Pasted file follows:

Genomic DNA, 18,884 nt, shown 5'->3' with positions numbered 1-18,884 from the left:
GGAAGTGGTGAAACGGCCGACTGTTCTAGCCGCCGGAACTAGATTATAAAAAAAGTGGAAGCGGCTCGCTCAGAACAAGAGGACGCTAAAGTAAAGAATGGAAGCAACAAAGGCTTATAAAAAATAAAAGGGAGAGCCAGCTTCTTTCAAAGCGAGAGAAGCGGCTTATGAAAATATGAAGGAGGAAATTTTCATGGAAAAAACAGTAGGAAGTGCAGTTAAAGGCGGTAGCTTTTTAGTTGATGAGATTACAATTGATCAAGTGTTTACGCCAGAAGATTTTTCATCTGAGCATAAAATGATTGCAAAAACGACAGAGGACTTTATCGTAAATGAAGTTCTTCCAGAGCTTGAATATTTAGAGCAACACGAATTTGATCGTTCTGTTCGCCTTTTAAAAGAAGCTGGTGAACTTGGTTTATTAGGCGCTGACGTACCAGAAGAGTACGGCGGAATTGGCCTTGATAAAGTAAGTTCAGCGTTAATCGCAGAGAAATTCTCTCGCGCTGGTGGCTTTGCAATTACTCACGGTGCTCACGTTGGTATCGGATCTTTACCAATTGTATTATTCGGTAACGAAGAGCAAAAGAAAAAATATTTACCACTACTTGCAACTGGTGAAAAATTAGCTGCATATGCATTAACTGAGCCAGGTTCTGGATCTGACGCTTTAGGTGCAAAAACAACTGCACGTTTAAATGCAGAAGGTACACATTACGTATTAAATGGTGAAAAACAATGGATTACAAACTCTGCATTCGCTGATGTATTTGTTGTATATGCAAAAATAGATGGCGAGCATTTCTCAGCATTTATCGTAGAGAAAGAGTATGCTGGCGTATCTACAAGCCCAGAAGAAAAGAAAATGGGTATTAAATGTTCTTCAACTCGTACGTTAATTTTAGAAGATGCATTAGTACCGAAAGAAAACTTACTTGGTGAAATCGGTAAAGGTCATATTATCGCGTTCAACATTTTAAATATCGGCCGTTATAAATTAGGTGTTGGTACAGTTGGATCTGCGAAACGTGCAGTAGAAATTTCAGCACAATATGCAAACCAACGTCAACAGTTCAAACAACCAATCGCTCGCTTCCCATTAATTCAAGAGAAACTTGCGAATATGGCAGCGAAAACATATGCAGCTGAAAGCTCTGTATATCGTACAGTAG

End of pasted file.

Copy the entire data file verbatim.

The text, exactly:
Genomic DNA, 18,884 nt, shown 5'->3' with positions numbered 1-18,884 from the left:
GGAAGTGGTGAAACGGCCGACTGTTCTAGCCGCCGGAACTAGATTATAAAAAAAGTGGAAGCGGCTCGCTCAGAACAAGAGGACGCTAAAGTAAAGAATGGAAGCAACAAAGGCTTATAAAAAATAAAAGGGAGAGCCAGCTTCTTTCAAAGCGAGAGAAGCGGCTTATGAAAATATGAAGGAGGAAATTTTCATGGAAAAAACAGTAGGAAGTGCAGTTAAAGGCGGTAGCTTTTTAGTTGATGAGATTACAATTGATCAAGTGTTTACGCCAGAAGATTTTTCATCTGAGCATAAAATGATTGCAAAAACGACAGAGGACTTTATCGTAAATGAAGTTCTTCCAGAGCTTGAATATTTAGAGCAACACGAATTTGATCGTTCTGTTCGCCTTTTAAAAGAAGCTGGTGAACTTGGTTTATTAGGCGCTGACGTACCAGAAGAGTACGGCGGAATTGGCCTTGATAAAGTAAGTTCAGCGTTAATCGCAGAGAAATTCTCTCGCGCTGGTGGCTTTGCAATTACTCACGGTGCTCACGTTGGTATCGGATCTTTACCAATTGTATTATTCGGTAACGAAGAGCAAAAGAAAAAATATTTACCACTACTTGCAACTGGTGAAAAATTAGCTGCATATGCATTAACTGAGCCAGGTTCTGGATCTGACGCTTTAGGTGCAAAAACAACTGCACGTTTAAATGCAGAAGGTACACATTACGTATTAAATGGTGAAAAACAATGGATTACAAACTCTGCATTCGCTGATGTATTTGTTGTATATGCAAAAATAGATGGCGAGCATTTCTCAGCATTTATCGTAGAGAAAGAGTATGCTGGCGTATCTACAAGCCCAGAAGAAAAGAAAATGGGTATTAAATGTTCTTCAACTCGTACGTTAATTTTAGAAGATGCATTAGTACCGAAAGAAAACTTACTTGGTGAAATCGGTAAAGGTCATATTATCGCGTTCAACATTTTAAATATCGGCCGTTATAAATTAGGTGTTGGTACAGTTGGATCTGCGAAACGTGCAGTAGAAATTTCAGCACAATATGCAAACCAACGTCAACAGTTCAAACAACCAATCGCTCGCTTCCCATTAATTCAAGAGAAACTTGCGAATATGGCAGCGAAAACATATGCAGCTGAAAGCTCTGTATATCGTACAGTAG